Exclusive: A review of the Blackphone, the Android for the paranoid

Discussion in 'privacy technology' started by lotuseclat79, Jun 30, 2014.

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  1. lotuseclat79

    lotuseclat79 Registered Member

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  2. Mrkvonic

    Mrkvonic Linux Systems Expert

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    Isn't this a paradox?
    Mrk
     
  3. J_L

    J_L Registered Member

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    Open-source is a paradox?
     
  4. Mrkvonic

    Mrkvonic Linux Systems Expert

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    Android for the paranoid.
    Mrk
     
  5. J_L

    J_L Registered Member

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    I guess you treat Chrome and Chromium the same as well, just generalize them for being Google creations.
     
  6. mirimir

    mirimir Registered Member

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    I don't see anything in the Ars article about a custom radio/modem.

    Anyone know? Also, is the Guardian Project phone going for that?
     
  7. WeAreAllHacked

    WeAreAllHacked Registered Member

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    The first thing that strikes me as odd considering that this is supposed to be a product aimed for "paranoid" or at least "privacy aware" people is that it has a camera both in the front and at the back. Is this something a privacy caring person really would want? This not only gives a 360 cover of any room you happen to open the phone in, but it also makes sure its easy to take pictures of your face (whenever your text-ing "securely" or doing whatever). Some can argue that this phone is supposed to be so secure that nobody will get to the point where they can remote use your cam, this is called being naive.

    I know its possible and standard among some it-specialists to cover up cameras (if one is present) with a bit of plastic (or use whatever that blocks it from taking any decent pictures) and I guess that can be used here as well. But that don't look good on a phone and the fact that the code is still there to run a camera worries me. To me this look like "privacy second, cool none essential features first" and its possible they are correct in this thinking. People often value usability and cool features way higher than something obscure as "privacy" or "security", its easy to understand a future that adds something you can do (its harder to think of how a hacker can abuse this and that, and most likely you won't notice that they are extracting all your files or doing something else you wasn't aware of could be done, so you assume no breach while enjoying the benefits of an insecure product).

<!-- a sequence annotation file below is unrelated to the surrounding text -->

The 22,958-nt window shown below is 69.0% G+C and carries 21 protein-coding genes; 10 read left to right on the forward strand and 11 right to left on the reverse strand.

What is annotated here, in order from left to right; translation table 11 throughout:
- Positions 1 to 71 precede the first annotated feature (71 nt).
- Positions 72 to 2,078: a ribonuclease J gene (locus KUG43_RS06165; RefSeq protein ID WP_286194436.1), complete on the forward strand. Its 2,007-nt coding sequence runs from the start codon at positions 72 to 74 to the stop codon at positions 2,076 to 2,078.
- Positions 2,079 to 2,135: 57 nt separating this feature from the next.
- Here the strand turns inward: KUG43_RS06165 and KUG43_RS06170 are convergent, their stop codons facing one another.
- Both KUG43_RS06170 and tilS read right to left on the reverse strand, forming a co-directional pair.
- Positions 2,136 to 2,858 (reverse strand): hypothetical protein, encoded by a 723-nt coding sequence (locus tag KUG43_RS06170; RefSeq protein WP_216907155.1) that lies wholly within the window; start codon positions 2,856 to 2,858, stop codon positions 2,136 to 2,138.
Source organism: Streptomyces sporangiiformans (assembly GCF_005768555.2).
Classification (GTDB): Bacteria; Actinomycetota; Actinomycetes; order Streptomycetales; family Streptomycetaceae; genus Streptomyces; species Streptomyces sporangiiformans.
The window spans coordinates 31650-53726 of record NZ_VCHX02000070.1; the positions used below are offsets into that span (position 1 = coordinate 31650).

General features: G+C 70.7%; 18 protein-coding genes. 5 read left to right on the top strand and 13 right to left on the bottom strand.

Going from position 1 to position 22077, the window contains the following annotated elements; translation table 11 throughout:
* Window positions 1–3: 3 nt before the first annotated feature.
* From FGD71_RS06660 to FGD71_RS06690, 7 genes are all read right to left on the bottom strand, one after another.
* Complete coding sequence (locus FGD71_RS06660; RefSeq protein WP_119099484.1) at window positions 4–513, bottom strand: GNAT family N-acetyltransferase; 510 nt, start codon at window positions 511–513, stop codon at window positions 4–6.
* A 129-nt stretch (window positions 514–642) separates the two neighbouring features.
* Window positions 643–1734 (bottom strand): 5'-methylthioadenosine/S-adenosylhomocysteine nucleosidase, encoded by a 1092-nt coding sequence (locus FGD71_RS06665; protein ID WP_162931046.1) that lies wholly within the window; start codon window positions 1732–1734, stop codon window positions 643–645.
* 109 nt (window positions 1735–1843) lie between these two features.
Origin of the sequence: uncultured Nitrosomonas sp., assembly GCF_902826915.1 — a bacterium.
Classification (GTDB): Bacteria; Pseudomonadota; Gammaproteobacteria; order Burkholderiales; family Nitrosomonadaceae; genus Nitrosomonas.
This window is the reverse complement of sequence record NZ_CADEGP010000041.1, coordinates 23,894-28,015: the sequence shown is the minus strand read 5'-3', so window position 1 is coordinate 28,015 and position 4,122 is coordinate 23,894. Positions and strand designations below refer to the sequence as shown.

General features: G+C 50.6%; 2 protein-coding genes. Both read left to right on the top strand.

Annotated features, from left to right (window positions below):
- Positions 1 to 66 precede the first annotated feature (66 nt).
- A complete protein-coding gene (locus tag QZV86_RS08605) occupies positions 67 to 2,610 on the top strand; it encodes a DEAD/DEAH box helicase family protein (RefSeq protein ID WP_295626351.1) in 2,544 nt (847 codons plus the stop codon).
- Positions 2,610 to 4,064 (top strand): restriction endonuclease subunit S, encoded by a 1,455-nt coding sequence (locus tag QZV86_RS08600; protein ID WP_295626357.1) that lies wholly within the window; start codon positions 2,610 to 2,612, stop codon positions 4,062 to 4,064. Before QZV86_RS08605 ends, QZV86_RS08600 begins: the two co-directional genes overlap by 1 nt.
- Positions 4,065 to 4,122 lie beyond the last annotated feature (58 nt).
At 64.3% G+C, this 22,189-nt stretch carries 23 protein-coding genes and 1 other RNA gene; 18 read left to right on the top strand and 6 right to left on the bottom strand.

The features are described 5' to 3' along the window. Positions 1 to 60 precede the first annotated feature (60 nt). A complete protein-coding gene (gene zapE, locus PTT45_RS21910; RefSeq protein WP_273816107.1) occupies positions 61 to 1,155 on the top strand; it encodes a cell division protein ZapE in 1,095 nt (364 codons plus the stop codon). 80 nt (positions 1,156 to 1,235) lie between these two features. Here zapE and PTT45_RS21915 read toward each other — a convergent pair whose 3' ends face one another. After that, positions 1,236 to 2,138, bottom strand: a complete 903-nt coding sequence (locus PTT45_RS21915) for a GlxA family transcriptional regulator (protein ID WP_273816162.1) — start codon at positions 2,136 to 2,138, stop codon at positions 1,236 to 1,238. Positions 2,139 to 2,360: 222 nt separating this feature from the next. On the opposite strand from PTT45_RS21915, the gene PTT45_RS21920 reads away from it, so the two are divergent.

The second future that feels a bit misplaced is the bundled cloud service. I would assume that some deal was made (that gives b-phone money for each installation or something) because I don't think this is in the best interest of any privacy caring person no matter how secure they claim their cloud technology to be. Some might need a cloud service and its possible that this one is really good, but there are big privacy risks of duplicating content online (even encrypted). Users that has no reason to begin sharing in the cloud will have just an additional security issue with this installed (they don't know the code, they can only hope it wont add a backdoor of some sort).

    Maybe its easy to uninstall this cloud thing, but its not mainly the cloud thing itself. Stuff like this makes me think that they are putting usability way higher than security. This is not good for a "private phone". And what other stuff is added that you might or might not need. Security issues will pile up when you add add add everything, 1% might want this, 4% might want this (so lets add more code, more bugs, more security issues and put trust in more third parties). Stuff like this makes me wonder how slim their OS is compared to the standard one. If they are happy to add junk at some places, it makes you think that they could end up doing the same elsewhere.
     
  8. lotuseclat79

    lotuseclat79 Registered Member

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  9. SweX

    SweX Registered Member

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    http://www.welivesecurity.com/2014/08/13/online-privacy-3/

     
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